The Means Test

The Means Test in Arizona

Are You Eligible for Chapter 7 Bankruptcy?

Bankruptcy can be a highly efficient method of finding relief from seemingly unsurmountable debt. However, as part of an effort to discourage abuse of the system, the federal government has imposed regulations on eligibility for certain forms of bankruptcy. For example, in order to file for Chapter 7, which allows debtors to wipe out certain debts altogether, individuals must pass a means test.

At Leonard V. Sominsky, ESQ., PC, our Phoenix bankruptcy lawyers want to help you determine your eligibility for a clean slate. Leonard Sominsky is dedicated to helping all of our clients find debt relief with high-quality legal counsel at affordable rates. Mr. Sominsky has personally helped over 1,000 people in Arizona over his career. He has a comprehensive knowledge of bankruptcy rules and regulations, so you can feel confident knowing that your case is in good hands.

Qualifying for Chapter 7 Bankruptcy

In order to be eligible for Chapter 7 bankruptcy, you must pass the means test, which is designed to ensure that the system is only used by individuals who realistically cannot afford to pay off their debts. Individuals who do not pass the means test may file for Chapter 13 bankruptcy to repay a portion of their debts over time, but are not eligible for the clean-slate option that Chapter 7 affords.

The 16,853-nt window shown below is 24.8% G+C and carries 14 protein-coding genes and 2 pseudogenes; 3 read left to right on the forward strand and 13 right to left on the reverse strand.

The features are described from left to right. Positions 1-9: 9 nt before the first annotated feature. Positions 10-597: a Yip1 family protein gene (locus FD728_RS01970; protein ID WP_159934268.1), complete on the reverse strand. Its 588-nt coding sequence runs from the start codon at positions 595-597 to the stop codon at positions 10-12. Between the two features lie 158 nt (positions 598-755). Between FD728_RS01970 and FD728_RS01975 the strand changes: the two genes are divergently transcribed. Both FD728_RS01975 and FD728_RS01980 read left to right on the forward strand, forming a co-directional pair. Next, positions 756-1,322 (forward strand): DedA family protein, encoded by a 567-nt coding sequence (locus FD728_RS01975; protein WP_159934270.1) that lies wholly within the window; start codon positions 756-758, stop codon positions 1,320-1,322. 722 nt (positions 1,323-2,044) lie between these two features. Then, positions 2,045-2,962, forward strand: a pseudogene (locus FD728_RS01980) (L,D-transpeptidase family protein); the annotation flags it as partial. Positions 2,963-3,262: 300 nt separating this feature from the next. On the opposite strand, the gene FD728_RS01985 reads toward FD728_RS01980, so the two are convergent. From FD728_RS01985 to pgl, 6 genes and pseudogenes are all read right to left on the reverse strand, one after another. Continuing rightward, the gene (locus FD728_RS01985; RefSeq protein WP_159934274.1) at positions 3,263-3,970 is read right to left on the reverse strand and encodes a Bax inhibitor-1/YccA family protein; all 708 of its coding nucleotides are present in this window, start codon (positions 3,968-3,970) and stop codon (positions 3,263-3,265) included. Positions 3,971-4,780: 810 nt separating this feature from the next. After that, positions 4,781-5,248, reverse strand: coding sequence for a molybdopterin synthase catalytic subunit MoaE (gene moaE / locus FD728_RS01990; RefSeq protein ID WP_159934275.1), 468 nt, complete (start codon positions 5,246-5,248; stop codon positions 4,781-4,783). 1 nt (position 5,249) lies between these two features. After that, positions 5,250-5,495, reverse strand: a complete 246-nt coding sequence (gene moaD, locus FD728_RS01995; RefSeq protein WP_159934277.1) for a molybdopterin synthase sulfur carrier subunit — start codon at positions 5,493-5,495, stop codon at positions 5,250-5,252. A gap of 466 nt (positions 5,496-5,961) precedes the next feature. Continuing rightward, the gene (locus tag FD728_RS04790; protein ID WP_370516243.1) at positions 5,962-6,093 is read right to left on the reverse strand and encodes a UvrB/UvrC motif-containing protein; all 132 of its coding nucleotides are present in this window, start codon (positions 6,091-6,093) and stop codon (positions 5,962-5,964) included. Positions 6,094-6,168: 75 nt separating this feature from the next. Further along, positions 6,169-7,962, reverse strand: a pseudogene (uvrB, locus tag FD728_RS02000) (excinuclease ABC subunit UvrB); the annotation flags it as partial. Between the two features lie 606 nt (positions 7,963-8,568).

There are three scenarios in which you would not have to pass a means test:

  • You are a disabled veteran and incurred debts while on active duty
  • You are a member of the military reserve or National Guard
  • More than half of your debts are non-consumer or incurred through a business

What Is the Means Test?

The means test is a formula based on the median income in Arizona to determine whether or not you have funds available for debt repayment. If your monthly income is less than the median, you automatically qualify for Chapter 7 bankruptcy and no further calculations are required. If your monthly income is greater than the median, you will need to calculate your expenses to determine your amount of "disposable income." The calculations can be complicated to complete, but there are options for online calculators that can help you through the process.

You will need to calculate your total income (wages, spousal support, etc.) minus:

  • Taxes according to your marital status, dependents, and deductions
  • Daily household expenses for food, supplies, clothing, etc.
  • Healthcare costs for you and members of your household
  • Housing and utilities including rent and mortgage
  • Transportation expenses including gas or public transportation
  • Vehicle payments whether owned or leased
  • All insurance costs including life, healthcare, disability, etc.
  • Any court ordered payments such as child or spousal support
  • Childcare costs for non-educational childcare
  • Miscellaneous expenses for education, energy, protection, etc.

The number you are left with is your disposable income.

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